The debate on whether human genetic engineering should be researched and used as the main alternative solution to disease have been going on since the creation of the
"human genetic engineering" phenomenon. The ethical question is clear: should money be invested in human genetic engineering and should we research it at all, even if it is formally criticized by all monotheistic religions? The ethical principles in conflict are beneficence (people with fatal diseases could be cured) and nonmaleficence
(undermines the will of God, according to religious groups and in addition, there is no guarantee of successful results). My stance on this debated topic is that human genetic engineering should not be funded or researched, as there is no 100% guarantee that it will be successful, and in addition, I am a very religious person, and in my opinion, the body that a person has is a gift of God, and it should not be changed in any ways.
However, there are still thousands of people with fatal diseases who have no hope for surviving, and human genetic engineering could serve as the only hope for them. There are many sides that can be affected either positively or negatively if human genetic engineering is funded and researched, however, the major stakeholders are primarily the government of US and private companies who fund all the experiments, people with fatal diseases who hope for any type of cure., and the science in general, because if human genetic engineering will be proven beneficial, it will be a catalyst for further innovations in science.
The formal definition of genetic engineering given is “the directed alteration of genetic material by intervention in genetic processes”. Stated in another way, it is a scientific alteration of the structure of genetic material in a living organism. There are many different methods in genetic engineering, but the goal of all the methods is to manipulate the genetic material (DNA) of the cells in a living organism in order to either change it hereditary traits or to produce biological products. Genetic engineering techniques have been experimented with in many different areas including in bacteria, naturally produced drugs, plants, livestock, and laboratory animals. Much of the processes dealing with genetic engineering are still in the experimental stages. As a result of this, it is required that most genetically engineered products get approval from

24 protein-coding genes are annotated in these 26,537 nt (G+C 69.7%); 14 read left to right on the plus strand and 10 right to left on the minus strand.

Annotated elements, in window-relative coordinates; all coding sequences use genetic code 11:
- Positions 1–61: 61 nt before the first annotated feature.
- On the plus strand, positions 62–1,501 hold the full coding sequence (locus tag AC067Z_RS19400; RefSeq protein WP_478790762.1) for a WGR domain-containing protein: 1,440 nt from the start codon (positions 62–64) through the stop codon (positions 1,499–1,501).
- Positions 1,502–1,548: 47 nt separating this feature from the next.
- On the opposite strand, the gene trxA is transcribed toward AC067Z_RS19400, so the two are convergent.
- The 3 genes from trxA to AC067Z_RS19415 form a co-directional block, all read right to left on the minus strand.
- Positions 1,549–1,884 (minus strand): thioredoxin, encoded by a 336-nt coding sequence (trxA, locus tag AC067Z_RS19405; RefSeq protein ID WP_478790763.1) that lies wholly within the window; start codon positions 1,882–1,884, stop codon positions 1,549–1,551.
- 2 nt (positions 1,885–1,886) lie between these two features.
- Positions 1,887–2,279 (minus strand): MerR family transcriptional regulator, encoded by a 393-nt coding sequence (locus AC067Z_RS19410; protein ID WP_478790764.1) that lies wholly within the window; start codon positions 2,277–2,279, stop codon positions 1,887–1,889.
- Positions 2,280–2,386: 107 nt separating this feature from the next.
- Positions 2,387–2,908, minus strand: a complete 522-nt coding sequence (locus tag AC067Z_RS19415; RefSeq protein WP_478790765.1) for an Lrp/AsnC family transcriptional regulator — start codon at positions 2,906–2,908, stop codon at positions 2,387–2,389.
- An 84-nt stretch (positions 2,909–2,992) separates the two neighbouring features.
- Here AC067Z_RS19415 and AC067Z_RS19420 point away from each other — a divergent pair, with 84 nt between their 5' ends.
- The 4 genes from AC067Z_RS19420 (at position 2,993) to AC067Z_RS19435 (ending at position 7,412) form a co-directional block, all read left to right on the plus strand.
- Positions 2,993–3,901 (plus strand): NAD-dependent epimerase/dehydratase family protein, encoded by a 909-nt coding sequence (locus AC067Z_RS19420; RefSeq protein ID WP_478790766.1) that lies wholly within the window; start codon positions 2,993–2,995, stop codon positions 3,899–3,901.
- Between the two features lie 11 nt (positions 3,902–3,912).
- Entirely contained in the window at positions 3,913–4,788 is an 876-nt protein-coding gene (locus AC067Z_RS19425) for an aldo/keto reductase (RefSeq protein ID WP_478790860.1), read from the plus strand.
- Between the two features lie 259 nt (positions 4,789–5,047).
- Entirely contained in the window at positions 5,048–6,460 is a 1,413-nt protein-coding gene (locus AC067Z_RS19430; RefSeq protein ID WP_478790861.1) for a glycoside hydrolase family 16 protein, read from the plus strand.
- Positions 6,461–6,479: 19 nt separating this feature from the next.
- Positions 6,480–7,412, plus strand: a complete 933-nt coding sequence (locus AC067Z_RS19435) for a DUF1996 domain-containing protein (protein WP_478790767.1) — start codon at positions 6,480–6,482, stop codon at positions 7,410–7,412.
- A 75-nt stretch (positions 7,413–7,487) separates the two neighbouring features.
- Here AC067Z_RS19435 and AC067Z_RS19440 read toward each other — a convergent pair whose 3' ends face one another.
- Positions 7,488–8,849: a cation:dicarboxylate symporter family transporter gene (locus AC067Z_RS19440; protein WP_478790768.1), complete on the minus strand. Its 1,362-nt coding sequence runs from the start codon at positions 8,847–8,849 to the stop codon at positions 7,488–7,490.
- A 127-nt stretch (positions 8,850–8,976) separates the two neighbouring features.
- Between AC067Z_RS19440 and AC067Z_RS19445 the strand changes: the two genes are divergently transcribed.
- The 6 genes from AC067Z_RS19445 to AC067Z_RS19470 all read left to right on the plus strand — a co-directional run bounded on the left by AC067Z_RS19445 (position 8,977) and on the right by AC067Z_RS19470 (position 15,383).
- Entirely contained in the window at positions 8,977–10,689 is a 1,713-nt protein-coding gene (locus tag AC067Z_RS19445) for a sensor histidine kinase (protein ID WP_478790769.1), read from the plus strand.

specific U.S. governmental agencies such as the FDA. Genetic engineering has only become possible and more understandable very recently. Since scientists have been able to map out most of the gene locations in DNA, they have discovered ways to manipulate the genes. It is a very serious and controversial matter because it raises many ethical, legal, and moral issues, especially in dealing with genetic engineering in human beings. There are generally three methods used in the manipulation of human genes and they are cloning, somatic cell manipulation, and human germline manipulation. Very basically, cloning is creating exact copies of an organism's DNA and creating a new organism with this same DNA. The new organisms will be physically identical to the original organism. Somatic cell manipulation is simply injecting new genes into somatic cells in order to cure a disease such as hemophilia. Germline manipulation is altering the genes in sex cells that are passed onto offspring, so that the offspring will possess certain specific characteristics. From the descriptions of these few processes, it can be seen why genetic engineering has become such a controversial issue. Genetic engineering deals with the very intricate, orderly, processes of human life. Genetics is so complex that it is extremely risky to be getting too far into the engineering without knowing the exact results of the actions. Unfortunately, experimentation is the only way to discover some of the